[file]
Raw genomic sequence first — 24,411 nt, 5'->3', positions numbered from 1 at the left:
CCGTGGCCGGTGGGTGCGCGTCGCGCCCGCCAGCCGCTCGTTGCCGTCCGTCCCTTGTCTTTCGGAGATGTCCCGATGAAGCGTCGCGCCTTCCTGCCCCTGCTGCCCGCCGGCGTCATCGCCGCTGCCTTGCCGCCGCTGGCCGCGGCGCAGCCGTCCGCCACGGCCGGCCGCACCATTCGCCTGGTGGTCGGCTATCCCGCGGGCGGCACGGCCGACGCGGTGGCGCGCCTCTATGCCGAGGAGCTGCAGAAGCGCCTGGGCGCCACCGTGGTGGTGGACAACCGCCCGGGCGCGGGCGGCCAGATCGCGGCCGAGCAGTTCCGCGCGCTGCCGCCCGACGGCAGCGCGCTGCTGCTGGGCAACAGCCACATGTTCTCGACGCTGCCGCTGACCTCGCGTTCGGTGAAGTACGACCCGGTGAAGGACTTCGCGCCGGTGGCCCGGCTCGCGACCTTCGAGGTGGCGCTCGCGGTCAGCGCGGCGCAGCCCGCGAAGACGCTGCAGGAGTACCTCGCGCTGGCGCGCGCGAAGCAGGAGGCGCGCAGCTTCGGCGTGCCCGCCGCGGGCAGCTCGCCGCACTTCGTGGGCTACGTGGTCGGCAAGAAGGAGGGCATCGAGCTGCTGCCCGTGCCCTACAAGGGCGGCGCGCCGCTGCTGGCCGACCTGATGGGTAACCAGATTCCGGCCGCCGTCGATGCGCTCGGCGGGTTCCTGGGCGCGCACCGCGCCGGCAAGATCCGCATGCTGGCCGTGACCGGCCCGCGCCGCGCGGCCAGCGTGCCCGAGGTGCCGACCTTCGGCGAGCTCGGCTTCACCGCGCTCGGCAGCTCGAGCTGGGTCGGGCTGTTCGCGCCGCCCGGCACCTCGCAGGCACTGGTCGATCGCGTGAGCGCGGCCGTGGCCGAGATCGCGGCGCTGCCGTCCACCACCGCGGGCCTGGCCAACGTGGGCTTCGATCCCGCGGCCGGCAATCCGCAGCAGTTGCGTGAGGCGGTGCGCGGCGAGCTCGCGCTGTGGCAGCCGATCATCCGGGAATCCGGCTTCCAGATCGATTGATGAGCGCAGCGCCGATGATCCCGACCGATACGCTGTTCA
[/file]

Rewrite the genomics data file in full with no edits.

Raw genomic sequence first — 24,411 nt, 5'->3', positions numbered from 1 at the left:
CCGTGGCCGGTGGGTGCGCGTCGCGCCCGCCAGCCGCTCGTTGCCGTCCGTCCCTTGTCTTTCGGAGATGTCCCGATGAAGCGTCGCGCCTTCCTGCCCCTGCTGCCCGCCGGCGTCATCGCCGCTGCCTTGCCGCCGCTGGCCGCGGCGCAGCCGTCCGCCACGGCCGGCCGCACCATTCGCCTGGTGGTCGGCTATCCCGCGGGCGGCACGGCCGACGCGGTGGCGCGCCTCTATGCCGAGGAGCTGCAGAAGCGCCTGGGCGCCACCGTGGTGGTGGACAACCGCCCGGGCGCGGGCGGCCAGATCGCGGCCGAGCAGTTCCGCGCGCTGCCGCCCGACGGCAGCGCGCTGCTGCTGGGCAACAGCCACATGTTCTCGACGCTGCCGCTGACCTCGCGTTCGGTGAAGTACGACCCGGTGAAGGACTTCGCGCCGGTGGCCCGGCTCGCGACCTTCGAGGTGGCGCTCGCGGTCAGCGCGGCGCAGCCCGCGAAGACGCTGCAGGAGTACCTCGCGCTGGCGCGCGCGAAGCAGGAGGCGCGCAGCTTCGGCGTGCCCGCCGCGGGCAGCTCGCCGCACTTCGTGGGCTACGTGGTCGGCAAGAAGGAGGGCATCGAGCTGCTGCCCGTGCCCTACAAGGGCGGCGCGCCGCTGCTGGCCGACCTGATGGGTAACCAGATTCCGGCCGCCGTCGATGCGCTCGGCGGGTTCCTGGGCGCGCACCGCGCCGGCAAGATCCGCATGCTGGCCGTGACCGGCCCGCGCCGCGCGGCCAGCGTGCCCGAGGTGCCGACCTTCGGCGAGCTCGGCTTCACCGCGCTCGGCAGCTCGAGCTGGGTCGGGCTGTTCGCGCCGCCCGGCACCTCGCAGGCACTGGTCGATCGCGTGAGCGCGGCCGTGGCCGAGATCGCGGCGCTGCCGTCCACCACCGCGGGCCTGGCCAACGTGGGCTTCGATCCCGCGGCCGGCAATCCGCAGCAGTTGCGTGAGGCGGTGCGCGGCGAGCTCGCGCTGTGGCAGCCGATCATCCGGGAATCCGGCTTCCAGATCGATTGATGAGCGCAGCGCCGATGATCCCGACCGATACGCTGTTCA